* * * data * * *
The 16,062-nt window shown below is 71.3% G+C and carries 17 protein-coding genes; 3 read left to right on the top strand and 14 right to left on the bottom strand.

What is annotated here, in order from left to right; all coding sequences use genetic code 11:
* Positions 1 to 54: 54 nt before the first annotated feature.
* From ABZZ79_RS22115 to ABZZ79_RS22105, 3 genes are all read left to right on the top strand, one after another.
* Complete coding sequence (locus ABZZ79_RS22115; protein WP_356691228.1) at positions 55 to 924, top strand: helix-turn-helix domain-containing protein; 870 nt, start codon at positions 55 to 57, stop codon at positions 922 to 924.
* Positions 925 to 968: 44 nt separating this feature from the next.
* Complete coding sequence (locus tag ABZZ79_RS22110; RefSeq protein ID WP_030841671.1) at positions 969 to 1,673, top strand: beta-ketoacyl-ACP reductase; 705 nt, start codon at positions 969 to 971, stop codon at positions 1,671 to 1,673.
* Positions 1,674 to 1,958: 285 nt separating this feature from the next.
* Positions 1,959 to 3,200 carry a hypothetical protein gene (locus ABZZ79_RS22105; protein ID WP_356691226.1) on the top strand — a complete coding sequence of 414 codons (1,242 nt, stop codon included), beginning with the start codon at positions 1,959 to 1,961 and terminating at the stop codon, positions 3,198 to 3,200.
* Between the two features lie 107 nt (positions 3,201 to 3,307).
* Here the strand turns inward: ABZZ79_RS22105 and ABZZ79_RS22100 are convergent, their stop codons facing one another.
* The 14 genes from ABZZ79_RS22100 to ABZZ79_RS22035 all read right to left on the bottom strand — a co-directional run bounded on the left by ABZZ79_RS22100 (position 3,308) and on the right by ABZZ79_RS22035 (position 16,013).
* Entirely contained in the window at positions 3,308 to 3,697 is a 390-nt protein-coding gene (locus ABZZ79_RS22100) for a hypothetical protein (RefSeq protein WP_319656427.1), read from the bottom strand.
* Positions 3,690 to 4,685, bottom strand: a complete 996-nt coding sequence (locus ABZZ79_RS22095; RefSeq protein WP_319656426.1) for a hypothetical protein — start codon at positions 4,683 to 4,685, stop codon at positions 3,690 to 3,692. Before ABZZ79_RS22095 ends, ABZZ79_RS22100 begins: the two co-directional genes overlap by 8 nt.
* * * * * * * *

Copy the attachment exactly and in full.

The 16,062-nt window shown below is 71.3% G+C and carries 17 protein-coding genes; 3 read left to right on the top strand and 14 right to left on the bottom strand.

What is annotated here, in order from left to right; all coding sequences use genetic code 11:
* Positions 1 to 54: 54 nt before the first annotated feature.
* From ABZZ79_RS22115 to ABZZ79_RS22105, 3 genes are all read left to right on the top strand, one after another.
* Complete coding sequence (locus ABZZ79_RS22115; protein WP_356691228.1) at positions 55 to 924, top strand: helix-turn-helix domain-containing protein; 870 nt, start codon at positions 55 to 57, stop codon at positions 922 to 924.
* Positions 925 to 968: 44 nt separating this feature from the next.
* Complete coding sequence (locus tag ABZZ79_RS22110; RefSeq protein ID WP_030841671.1) at positions 969 to 1,673, top strand: beta-ketoacyl-ACP reductase; 705 nt, start codon at positions 969 to 971, stop codon at positions 1,671 to 1,673.
* Positions 1,674 to 1,958: 285 nt separating this feature from the next.
* Positions 1,959 to 3,200 carry a hypothetical protein gene (locus ABZZ79_RS22105; protein ID WP_356691226.1) on the top strand — a complete coding sequence of 414 codons (1,242 nt, stop codon included), beginning with the start codon at positions 1,959 to 1,961 and terminating at the stop codon, positions 3,198 to 3,200.
* Between the two features lie 107 nt (positions 3,201 to 3,307).
* Here the strand turns inward: ABZZ79_RS22105 and ABZZ79_RS22100 are convergent, their stop codons facing one another.
* The 14 genes from ABZZ79_RS22100 to ABZZ79_RS22035 all read right to left on the bottom strand — a co-directional run bounded on the left by ABZZ79_RS22100 (position 3,308) and on the right by ABZZ79_RS22035 (position 16,013).
* Entirely contained in the window at positions 3,308 to 3,697 is a 390-nt protein-coding gene (locus ABZZ79_RS22100) for a hypothetical protein (RefSeq protein WP_319656427.1), read from the bottom strand.
* Positions 3,690 to 4,685, bottom strand: a complete 996-nt coding sequence (locus ABZZ79_RS22095; RefSeq protein WP_319656426.1) for a hypothetical protein — start codon at positions 4,683 to 4,685, stop codon at positions 3,690 to 3,692. Before ABZZ79_RS22095 ends, ABZZ79_RS22100 begins: the two co-directional genes overlap by 8 nt.